Welcome to Space the Nation, a weekly column where we’ll use the back catalog of genre fiction to makes sense of what’s happening today.
My goal is to be as specific as possible. I’m interested in works that engage with immediate questions, ripped from the headlines: What happens when a news environment allows consumers to pick their own reality? What about a society that demands its government employees have absolutely no personal (or at least no contrary) opinions? How do you live through a massive redistribution of wealth? And, of course, what does it look like when a country is ruled by a giant man-baby?
I am not worried about having enough to work with and I will try to be picky; my hope is to curate a media guide — not build a life-sized map of the world.
The improbable Trump era — the Trump presidency itself — may have been made possible by reality television, but our reactions to it have mined the symbols and tropes of the literally impossible. General Organa was recruited in the Women’s March right from the start, and still holds a place of honor in “The Resistance.” Every eye-popping piece of nonsense from this White House is greeted on Twitter with jokes about what's going on over at Earth 2 (where Hillary won). Cultural collisions we couldn’t have imagined two years ago prompt complaints about the unrealistic plot twists coming out of some omnipotent writers’ room. It’s by now standard to greet the latest surreal controversy with the suggestion that when it comes to “this simulation,” “Has anyone tried turning it off and back on?”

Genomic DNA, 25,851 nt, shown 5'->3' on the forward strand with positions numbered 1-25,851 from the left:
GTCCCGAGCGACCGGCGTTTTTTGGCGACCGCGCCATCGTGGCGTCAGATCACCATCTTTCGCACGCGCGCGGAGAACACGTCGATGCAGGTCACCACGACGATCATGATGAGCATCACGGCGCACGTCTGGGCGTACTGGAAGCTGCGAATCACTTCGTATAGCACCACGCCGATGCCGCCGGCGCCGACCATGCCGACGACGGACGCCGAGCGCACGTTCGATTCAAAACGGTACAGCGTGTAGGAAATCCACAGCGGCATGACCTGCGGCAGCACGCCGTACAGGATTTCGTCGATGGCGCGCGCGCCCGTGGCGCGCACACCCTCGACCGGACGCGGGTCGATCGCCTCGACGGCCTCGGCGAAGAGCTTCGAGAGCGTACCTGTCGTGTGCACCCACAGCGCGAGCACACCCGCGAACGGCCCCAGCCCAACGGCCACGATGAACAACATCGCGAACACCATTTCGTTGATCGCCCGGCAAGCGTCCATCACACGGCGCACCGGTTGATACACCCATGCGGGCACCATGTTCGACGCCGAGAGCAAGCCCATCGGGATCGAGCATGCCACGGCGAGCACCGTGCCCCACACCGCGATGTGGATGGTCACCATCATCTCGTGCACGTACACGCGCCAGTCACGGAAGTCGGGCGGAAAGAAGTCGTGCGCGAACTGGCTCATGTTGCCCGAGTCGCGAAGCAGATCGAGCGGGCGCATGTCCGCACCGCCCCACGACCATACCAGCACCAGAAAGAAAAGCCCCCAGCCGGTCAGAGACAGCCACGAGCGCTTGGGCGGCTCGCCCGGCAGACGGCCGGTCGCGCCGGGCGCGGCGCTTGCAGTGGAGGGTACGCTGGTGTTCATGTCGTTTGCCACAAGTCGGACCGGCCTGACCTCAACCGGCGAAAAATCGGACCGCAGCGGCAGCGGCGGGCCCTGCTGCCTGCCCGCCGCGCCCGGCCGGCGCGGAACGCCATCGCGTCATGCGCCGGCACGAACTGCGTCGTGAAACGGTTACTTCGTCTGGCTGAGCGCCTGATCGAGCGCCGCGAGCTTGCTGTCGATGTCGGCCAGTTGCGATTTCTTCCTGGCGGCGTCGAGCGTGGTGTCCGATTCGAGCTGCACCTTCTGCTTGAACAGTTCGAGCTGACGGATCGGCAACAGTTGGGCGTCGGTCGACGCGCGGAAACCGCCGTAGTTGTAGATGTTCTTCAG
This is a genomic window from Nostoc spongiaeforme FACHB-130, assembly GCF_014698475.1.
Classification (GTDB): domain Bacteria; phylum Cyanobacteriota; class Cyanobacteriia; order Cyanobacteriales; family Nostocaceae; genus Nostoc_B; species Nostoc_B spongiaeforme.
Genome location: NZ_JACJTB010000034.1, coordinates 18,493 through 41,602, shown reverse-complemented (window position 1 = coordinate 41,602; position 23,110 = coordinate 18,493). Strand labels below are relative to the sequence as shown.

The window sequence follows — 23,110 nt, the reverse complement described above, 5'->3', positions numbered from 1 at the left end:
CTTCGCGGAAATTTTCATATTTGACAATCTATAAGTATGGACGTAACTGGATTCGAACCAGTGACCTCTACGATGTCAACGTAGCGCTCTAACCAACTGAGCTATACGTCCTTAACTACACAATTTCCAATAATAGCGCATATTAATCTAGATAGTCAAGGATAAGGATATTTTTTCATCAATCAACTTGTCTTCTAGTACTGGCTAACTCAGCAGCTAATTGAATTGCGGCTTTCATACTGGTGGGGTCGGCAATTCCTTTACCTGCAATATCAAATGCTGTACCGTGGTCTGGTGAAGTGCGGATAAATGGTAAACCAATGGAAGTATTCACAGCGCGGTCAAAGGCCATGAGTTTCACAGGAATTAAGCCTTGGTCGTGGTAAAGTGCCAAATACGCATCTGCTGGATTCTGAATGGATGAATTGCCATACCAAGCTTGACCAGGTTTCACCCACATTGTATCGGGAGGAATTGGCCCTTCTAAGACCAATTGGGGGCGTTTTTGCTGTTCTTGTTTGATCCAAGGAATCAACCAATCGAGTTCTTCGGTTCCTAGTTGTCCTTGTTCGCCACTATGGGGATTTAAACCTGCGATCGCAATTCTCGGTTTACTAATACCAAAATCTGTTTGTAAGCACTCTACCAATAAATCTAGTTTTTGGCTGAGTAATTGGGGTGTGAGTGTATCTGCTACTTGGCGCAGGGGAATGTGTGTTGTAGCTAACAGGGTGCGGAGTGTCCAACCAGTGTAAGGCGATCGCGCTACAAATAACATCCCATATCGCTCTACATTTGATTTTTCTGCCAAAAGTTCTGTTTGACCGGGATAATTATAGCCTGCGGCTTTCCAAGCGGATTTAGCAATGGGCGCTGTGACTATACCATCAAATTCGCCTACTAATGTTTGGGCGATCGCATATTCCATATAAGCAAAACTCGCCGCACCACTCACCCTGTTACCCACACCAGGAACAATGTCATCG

People invoke specific texts as well: “Idiocracy,” of course, and other dystopias from The Hunger Games to The Stand. When The Handmaid’s Tale debuted, a thousand think pieces on its relevance bloomed, its premise as fecund as its society barren.
I’m not the first to observe that the notion of this moment as somehow fictional is a mostly comforting one: It transforms what often feels like chaos into something familiar, with a plot, with characters, and — thank God — with an end.
But what if we imagine that we are at a moment truly unhinged from oft-cited norms — the ones about physics and the paranormal in addition to the ones about behavior in the Oval Office? What if the incredible Trump presidency does mean that aliens might walk among us, mind control is possible, the embodiments of Good and Evil will battle at the Mall of America at noon? After all, there is mounting evidence that Trump is a time traveler who tried to warn us about himself. (The most chilling five words of 2017: “There is always a Tweet.”)
If that’s the case, then science fiction isn’t an escape, it’s a user manual. And my intent with this column is to take seriously (well, within reason) the lessons that genre creators have tried to impart. Interviews with them will be part of this, too. After all, even as they may warn us about possible horrors, most of them are also thinking, and then what do you do?
Got ideas for topics you want covered, or works that are relevant? Tweet at me @anamariecox with the hashtag #spacethenation.